NDP ready to deliver the goods

Last week, I travelled with NDP leader Tom Mulcair and several other NDP MPs to the Prospectors and Developers Association of Canada’s annual convention in Toronto.
It was a great event, where we spoke with a variety of companies and groups, as well as promoted our plan for the mining sector.
I was very happy to be able to travel with Tom, as well as Carol Hughes (Algoma-Manitoulin-Kapuskasing), Charlie Angus (Timmins-James Bay), and our party’s critic for the mining sector, Claude Gravelle (Nickel Belt), to the PDAC convention, which is one of the largest mining industry gatherings of the year.
We spent our time talking with company executives and their research and communications staff, as well First Nations’ leaders and the media, to figure out where the mining sector in Canada is—and what a federal NDP government could do to assist the industry and communities build a more profitable and sustainable future.
While we were at the event, the federal government finally made an announcement about the “Ring of Fire.”
Natural Resource minister Greg Rickford, who also serves as the MP for most of the area the “Ring of Fire” encompasses, unveiled and greatly hyped a funding announcement during the first weekend of the event.
But it was not the announcement we all expected. What our delegation expected was a firm federal commitment for funding the development of infrastructure in and around the “Ring of Fire” mining project and a dollar figure attached (and likely one in the $1-billion range at that).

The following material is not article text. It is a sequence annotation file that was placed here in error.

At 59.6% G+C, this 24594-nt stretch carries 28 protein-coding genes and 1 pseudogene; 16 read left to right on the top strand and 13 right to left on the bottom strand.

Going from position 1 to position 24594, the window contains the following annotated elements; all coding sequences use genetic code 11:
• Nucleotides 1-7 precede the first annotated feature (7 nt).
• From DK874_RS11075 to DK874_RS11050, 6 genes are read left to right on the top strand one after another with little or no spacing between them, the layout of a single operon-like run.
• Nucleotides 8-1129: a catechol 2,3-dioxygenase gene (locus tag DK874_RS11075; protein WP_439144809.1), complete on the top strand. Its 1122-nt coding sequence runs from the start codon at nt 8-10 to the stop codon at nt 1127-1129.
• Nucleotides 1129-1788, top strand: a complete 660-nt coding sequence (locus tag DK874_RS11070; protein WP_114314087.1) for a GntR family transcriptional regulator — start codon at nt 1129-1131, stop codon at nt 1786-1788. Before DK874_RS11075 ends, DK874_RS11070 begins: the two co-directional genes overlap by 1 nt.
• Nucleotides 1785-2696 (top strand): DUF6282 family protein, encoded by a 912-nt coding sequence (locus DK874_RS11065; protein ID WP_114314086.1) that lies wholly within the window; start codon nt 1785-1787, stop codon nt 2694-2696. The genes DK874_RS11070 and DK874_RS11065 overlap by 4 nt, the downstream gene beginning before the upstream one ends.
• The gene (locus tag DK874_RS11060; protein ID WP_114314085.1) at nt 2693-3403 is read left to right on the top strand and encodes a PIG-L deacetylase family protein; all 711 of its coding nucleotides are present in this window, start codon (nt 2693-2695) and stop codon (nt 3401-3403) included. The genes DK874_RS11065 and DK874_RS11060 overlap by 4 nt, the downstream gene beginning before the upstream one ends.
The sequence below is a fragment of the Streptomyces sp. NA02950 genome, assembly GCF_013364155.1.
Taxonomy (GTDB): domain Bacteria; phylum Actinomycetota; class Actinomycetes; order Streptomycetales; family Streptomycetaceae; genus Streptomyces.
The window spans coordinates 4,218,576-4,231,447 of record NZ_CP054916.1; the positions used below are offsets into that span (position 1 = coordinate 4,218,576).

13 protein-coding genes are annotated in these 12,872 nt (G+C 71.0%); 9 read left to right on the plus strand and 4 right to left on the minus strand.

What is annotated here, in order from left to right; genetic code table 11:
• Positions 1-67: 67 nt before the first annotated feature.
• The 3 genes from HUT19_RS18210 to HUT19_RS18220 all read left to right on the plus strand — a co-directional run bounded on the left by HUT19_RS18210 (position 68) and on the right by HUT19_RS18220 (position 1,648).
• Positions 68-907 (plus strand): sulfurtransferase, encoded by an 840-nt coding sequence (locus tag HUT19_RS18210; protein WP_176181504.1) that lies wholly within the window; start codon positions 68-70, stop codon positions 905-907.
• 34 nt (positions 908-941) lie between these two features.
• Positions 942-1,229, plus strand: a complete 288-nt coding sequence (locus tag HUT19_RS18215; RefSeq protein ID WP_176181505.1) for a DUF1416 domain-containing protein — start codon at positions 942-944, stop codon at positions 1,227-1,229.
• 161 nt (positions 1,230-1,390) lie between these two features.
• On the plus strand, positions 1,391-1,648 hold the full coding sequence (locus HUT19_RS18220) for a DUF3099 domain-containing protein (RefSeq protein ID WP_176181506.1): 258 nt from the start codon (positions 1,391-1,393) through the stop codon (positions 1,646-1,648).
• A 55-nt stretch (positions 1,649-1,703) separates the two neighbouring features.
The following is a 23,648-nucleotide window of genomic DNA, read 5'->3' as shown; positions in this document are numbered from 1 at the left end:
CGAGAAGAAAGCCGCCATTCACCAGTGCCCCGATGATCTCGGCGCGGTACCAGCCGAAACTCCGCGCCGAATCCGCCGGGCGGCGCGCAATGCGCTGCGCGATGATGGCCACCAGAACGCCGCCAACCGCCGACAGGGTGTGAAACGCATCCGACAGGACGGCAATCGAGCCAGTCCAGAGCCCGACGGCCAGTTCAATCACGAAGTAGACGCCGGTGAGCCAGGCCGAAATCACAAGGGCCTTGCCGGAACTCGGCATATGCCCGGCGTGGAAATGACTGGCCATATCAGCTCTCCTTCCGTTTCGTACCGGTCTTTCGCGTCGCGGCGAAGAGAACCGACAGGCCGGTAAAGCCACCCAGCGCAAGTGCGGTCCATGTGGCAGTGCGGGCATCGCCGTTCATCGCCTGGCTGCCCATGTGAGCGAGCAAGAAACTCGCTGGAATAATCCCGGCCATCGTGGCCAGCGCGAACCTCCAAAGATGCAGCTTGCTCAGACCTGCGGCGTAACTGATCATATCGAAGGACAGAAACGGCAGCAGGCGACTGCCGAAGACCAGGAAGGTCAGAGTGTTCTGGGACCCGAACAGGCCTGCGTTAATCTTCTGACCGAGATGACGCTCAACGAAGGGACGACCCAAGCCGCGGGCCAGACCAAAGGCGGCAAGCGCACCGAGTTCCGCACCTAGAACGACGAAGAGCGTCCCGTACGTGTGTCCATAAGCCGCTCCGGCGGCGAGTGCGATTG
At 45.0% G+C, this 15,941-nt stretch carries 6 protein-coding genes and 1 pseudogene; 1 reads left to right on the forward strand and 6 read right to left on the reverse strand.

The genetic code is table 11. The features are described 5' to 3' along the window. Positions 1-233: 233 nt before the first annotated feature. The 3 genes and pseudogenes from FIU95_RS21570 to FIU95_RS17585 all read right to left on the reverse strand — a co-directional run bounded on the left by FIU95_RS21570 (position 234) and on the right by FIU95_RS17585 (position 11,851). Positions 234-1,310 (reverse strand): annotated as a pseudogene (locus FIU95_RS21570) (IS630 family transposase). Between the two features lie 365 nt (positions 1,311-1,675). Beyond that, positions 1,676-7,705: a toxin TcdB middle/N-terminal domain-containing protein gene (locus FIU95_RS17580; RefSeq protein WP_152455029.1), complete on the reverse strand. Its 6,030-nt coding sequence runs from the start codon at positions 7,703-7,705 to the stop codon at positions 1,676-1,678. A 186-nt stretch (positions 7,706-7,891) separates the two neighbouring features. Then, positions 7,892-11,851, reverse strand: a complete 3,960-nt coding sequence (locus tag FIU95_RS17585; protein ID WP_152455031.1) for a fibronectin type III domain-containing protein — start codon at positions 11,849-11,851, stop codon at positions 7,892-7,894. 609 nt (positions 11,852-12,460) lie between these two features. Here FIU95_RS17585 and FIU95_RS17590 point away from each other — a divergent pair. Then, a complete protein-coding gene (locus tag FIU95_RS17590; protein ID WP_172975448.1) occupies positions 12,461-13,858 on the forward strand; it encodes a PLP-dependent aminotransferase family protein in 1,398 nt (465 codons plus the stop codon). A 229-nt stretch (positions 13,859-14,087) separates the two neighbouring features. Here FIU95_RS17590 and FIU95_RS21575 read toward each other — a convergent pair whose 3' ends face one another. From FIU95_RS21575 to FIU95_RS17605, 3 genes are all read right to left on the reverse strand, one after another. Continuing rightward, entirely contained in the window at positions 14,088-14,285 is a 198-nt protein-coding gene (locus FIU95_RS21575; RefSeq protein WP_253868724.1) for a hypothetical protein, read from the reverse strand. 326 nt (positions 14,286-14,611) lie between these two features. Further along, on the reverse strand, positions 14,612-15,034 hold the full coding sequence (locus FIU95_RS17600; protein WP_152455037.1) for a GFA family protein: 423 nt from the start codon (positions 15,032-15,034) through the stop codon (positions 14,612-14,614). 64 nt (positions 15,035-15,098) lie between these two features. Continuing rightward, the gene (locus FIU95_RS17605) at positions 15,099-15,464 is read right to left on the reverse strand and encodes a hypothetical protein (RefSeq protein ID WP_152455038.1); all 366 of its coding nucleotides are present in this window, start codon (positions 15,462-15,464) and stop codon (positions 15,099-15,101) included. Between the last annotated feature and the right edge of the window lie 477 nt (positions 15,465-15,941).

Instead, the big announcement was $393,814 in federal funding for an environmental assessment for a proposed road.
This assessment, which was proposed by three First Nation communities located in and around the “Ring of Fire” development, is important. But the paltry amount of federal support to date is something to be critical of.
I would like to congratulate the Eabametoong, Neskantaga, and Nibinamik First Nations for the success of their proposal. And I recognize that in order to build a road, you first must figure out whether or not it is economically and environmentally feasible.
With that being said, the federal government has failed this development and these communities by refusing to indicate how much they are willing to contribute overall to this massive infrastructure project, and when they could make that funding available.
To date, all we have seen so far is a $393,814 cheque to study the construction of a road when what the $50-billion mining project really needs a federal partner that can offer certainty, leadership, and action.
You may be asking yourself what an NDP government may do differently, which you should, so let me explain major parts of our plan to assist the mining sector in Canada.
When Tom gave a key lunchtime speech at the PDAC convention, he outlined several planks of our election platform which will directly assist the mining sector.
An Innovation Tax Credit, reducing the small business tax rate, and extending the accelerated capital cost allowance for machinery are all part of the NDP plan.
These measures will support the small businesses and contractors that are the backbones of mining communities, and help mining companies hurt by the Conservatives’ cuts to support for capital intensive R&D.
As the election campaign draws closer, you also can expect to hear a firm dollar commitment from Tom and the NDP on the development of the infrastructure for the “Ring of Fire,” which is something the federal Conservatives have failed to provide for the entire decade that they have been in power.
In our efforts to further expand and expedite the “Ring of Fire” project, Tom also has called upon former Ontario NDP leader and MPP for Kenora-Rainy River, Howard Hampton, to share his expertise and to help us get things going.
Since 2005, this Conservative government has squandered every opportunity to become an active and engaged partner with industry and the First Nation communities that lay within the “Ring of Fire.”
It’s time for a new government to offer this project and these communities certainty, leadership, and action.
Tom Mulcair and Canada’s New Democrats are ready to step up to the plate and deliver the goods.

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